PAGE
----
java.lang.StackOverflowError due to recursion

My problem is that I usually get a java.lang.StackOverflowError when I use recursion.
My question is – why does recursion cause stackoverflow so much more than loops do, and is there any good way of using recursion to avoid stack overflow?

This is an attempt to solve problem 107, it works well for their example but runs out of stack space for the problem it self.

//-1 16 12 21 -1 -1 -1 16 -1 -1 17 20 -1 -1 12 -1 -1 28 -1 31 -1 21 17 28 -1 18 19 23 -1 20 -1 18 -1 -1 11 -1 -1 31 19 -1 -1 27 -1 -1 -1 23 11 27 -1
public class tries
{
    public static int n=7,min=Integer.MAX_VALUE;
    public static boolean[][] wasHere=new boolean[n][60000];
    public static void main(String[] args)
    {
        int[] lines=new int[n]; Arrays.fill(lines, -1000); lines[0]=0;
        int[][] networkMatrix=new int[n][n];
        Scanner reader=new Scanner(System.in);
        int sum=0;
        for(int k=0; k<n; k++)
        {
            for(int r=0; r<n; r++)
            {
                networkMatrix[k][r]=reader.nextInt();
                if(networkMatrix[k][r]!=-1) sum+=networkMatrix[k][r];
                Arrays.fill(wasHere[k], false);
            }
        }
        recursive(lines,networkMatrix,0,0);
        System.out.println((sum/2)-min);
    }
    public static void recursive(int[] lines, int[][] networkMatrix, int row,int lastRow)
    {       
        wasHere[row][value((int)use.sumArr(lines))]=true;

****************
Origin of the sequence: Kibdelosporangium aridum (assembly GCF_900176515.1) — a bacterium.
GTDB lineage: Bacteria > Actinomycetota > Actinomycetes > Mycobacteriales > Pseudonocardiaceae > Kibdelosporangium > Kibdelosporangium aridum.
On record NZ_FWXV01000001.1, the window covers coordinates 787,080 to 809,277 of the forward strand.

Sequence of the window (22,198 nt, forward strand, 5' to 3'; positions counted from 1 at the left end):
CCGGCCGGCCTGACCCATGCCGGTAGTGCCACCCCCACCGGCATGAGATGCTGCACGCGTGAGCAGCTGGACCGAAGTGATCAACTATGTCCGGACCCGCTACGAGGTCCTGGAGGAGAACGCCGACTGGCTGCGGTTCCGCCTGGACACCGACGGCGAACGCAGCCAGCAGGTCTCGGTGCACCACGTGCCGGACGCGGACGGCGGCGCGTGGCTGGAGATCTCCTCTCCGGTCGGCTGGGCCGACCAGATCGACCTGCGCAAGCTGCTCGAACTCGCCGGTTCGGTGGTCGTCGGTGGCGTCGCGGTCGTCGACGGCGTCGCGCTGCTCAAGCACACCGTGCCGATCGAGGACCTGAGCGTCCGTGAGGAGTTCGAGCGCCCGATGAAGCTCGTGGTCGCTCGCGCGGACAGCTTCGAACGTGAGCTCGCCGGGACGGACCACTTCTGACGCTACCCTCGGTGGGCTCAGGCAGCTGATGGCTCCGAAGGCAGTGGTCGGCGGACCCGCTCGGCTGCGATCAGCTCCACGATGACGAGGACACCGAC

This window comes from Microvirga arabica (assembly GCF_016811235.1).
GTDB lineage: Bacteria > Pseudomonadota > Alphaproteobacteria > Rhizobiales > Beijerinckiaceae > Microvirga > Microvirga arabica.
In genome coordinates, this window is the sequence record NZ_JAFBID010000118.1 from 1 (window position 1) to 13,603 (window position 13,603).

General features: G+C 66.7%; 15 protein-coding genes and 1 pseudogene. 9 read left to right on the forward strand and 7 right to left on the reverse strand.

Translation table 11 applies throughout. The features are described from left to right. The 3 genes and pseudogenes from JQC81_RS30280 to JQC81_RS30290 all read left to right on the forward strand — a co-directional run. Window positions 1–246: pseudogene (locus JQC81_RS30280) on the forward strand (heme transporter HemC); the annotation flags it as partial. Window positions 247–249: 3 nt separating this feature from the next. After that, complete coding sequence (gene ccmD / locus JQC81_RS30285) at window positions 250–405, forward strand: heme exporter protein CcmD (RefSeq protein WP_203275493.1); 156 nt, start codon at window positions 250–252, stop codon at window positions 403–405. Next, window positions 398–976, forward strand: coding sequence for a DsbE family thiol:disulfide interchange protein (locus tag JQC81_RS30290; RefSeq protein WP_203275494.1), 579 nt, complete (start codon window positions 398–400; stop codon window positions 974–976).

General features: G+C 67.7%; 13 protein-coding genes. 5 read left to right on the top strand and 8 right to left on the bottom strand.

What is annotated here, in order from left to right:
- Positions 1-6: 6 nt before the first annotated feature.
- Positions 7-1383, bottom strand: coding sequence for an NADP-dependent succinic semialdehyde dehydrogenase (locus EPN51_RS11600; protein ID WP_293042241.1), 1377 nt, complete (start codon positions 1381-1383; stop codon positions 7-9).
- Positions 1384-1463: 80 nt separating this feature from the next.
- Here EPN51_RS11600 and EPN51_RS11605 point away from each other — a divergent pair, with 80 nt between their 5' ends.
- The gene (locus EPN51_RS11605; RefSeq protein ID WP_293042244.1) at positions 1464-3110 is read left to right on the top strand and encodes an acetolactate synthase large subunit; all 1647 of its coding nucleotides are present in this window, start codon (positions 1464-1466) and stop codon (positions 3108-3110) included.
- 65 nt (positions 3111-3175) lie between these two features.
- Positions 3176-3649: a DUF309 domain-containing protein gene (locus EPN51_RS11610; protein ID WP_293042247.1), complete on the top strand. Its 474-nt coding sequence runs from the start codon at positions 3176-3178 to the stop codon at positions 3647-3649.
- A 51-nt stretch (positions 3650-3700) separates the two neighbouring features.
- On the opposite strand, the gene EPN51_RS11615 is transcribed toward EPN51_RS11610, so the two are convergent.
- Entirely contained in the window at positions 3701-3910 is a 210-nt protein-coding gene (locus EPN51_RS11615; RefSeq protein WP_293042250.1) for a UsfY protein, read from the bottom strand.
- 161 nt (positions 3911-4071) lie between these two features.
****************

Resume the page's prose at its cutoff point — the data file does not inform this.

if(min<sum(lines)) return;
        if(isAllNotMinus1000(lines)) min=sum(lines); 
        int[][] copyOfMatrix=new int[n][n];
        int[] copyOfLines;
        for(int i=0; i<n; i++)
        {
            copyOfLines=Arrays.copyOf(lines, lines.length);
            for(int k=0; k<n; k++)  copyOfMatrix[k]=Arrays.copyOf(networkMatrix[k], networkMatrix[k].length);
            if(i!=0&&copyOfMatrix[i][row]!=0) copyOfLines[i]=copyOfMatrix[i][row];
            copyOfMatrix[i][row]=0; copyOfMatrix[row][i]=0;
            if(networkMatrix[row][i]==-1) continue;
            if(wasHere[i][value((int)use.sumArr(copyOfLines))]) continue;
            if(min<sum(copyOfLines)) continue;
            recursive(copyOfLines,copyOfMatrix,i,row);
        }
    }
    public static boolean isAllNotMinus1000(int[] lines)
    {
        for(int i=0; i<lines.length; i++) {if(lines[i]==-1000) return false;}
        return true;
    }
    public static int value(int n)
    {
        if(n<0) return (60000+n);
        return n;
    }
    public static int sum(int[] arr)
    {
        int sum=0;
        for(int i=0; i<arr.length; i++) 
        {
            if(arr[i]==-1000) continue;
            sum+=arr[i];
        }
        return sum;
    }
}

why does recursion cause stackoverflow so much more than loops do

Because each recursive call uses some space on the stack. If your recursion is too deep, then it will result in StackOverflow, depending upon the maximum allowed depth in the stack.

When using recursion, you should be very careful and make sure that you provide a base case. A base case in recursion is the condition based on which the recursion ends, and the stack starts to unwind. This is the major reason of recursion causing StackOverflow error. If it doesn’t find any base case, it will go into an infinite recursion, which will certainly result in error, as Stack is finite only.

In most cases, a stack overflow occurs because a recursive method was ill-defined, with a non-existent or unreachable ending condition, which causes the stack memory space to be exhausted. A correctly written recursion should not produce a stack overflow.